Billboard - "WHEN IT'S DARK OUT marks a vast leap forward: His cadences are more agile, his boasts more boastful, his guest list tighter..."
Pitchfork (Website) - "G-Eazy is at his best when he steps out of the shadows and raps assuredly, and there are signs of that on WHEN IT'S DARK OUT."
Audio Mixer: Dakarai "Dg" Gwitira.
Recording information: Parker Sound Studios, Atlanta, GA.
Photographer: Bobby Bruderle.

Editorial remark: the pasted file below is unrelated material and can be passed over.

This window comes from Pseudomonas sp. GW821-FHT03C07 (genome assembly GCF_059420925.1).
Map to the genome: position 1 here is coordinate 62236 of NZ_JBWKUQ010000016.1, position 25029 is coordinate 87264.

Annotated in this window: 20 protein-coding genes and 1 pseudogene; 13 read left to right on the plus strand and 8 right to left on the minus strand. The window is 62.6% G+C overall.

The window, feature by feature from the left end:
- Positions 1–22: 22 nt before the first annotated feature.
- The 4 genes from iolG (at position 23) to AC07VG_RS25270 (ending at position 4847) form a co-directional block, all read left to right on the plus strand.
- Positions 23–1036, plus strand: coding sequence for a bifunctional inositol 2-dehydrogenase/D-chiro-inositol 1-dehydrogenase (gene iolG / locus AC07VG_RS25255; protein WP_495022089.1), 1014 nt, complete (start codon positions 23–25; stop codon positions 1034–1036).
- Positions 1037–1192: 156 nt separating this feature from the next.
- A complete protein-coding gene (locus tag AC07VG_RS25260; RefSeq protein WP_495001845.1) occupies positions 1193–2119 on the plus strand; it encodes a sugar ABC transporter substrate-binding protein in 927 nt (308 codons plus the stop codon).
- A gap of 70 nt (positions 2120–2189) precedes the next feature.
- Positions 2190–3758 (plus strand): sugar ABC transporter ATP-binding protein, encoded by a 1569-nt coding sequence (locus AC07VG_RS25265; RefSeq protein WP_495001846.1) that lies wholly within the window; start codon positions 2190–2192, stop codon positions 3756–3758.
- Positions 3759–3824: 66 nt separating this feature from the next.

Sex, drugs, and rock & roll. And rap. On G-Eazy's second LP, When It's Dark Out, the self-made Young Gerald oozes confidence on a nocturnal journey of hedonistic rhymes set to the wooziest of productions. He spits about what he knows: gratification, how to attain it, and the energy expended in the process. Yet despite the pitfalls and pain that he raps about here, the lures of pleasure and fame remain mighty. G-Eazy covers familiar ground, spinning similar tales of drugs, partying, and fornicating over 17 addictive tracks without the decadence ever growing stale, like wandering through different, enticing corners of a dark club. By weaving such tales of danger and pleasure, G-Eazy delivers a bevy of vicarious escapes to his listeners. He manages to differentiate himself from easy race comparisons -- while also acknowledging his conflicting privilege -- rapping about being "the coldest white rapper in the game since the one with the bleached hair" and asking "what if the game didn't care I was white?" He's not corny like Macklemore, not scary like Eminem (circa 2000), not as earnest and afflicted as newcomer Witt Lowry. He's another breed: a rapper and a rock star. Throughout, G-Eazy is supported by an army of guests ranging from singers Bebe Rexha (on the hit "Me, Myself & I") and Keyshia Cole ("Nothing to Me") to hip-hop stars Big Sean ("One of Them") and Chris Brown ("Drifting"). Old-school icons Too $hort ("Of All Things") and E-40 ("Nothing to Me") even make appearances to offer a bit of street cred. Occasionally, G-Eazy takes pause, offering moments of introspection and reflection. On "For This," he provides a lyrical reminder of how far he's come, and how he did it by himself, while on "What If," he reminds listeners "I worked for years and studied the game." It's an assured nod to the past, when rising to the top came with a lot of discipline and grassroots support. Beneath the debauchery and boasting, G-Eazy sounds grateful to see his hard work pay off. Just don't stop his party. ~ Neil Z. Yeung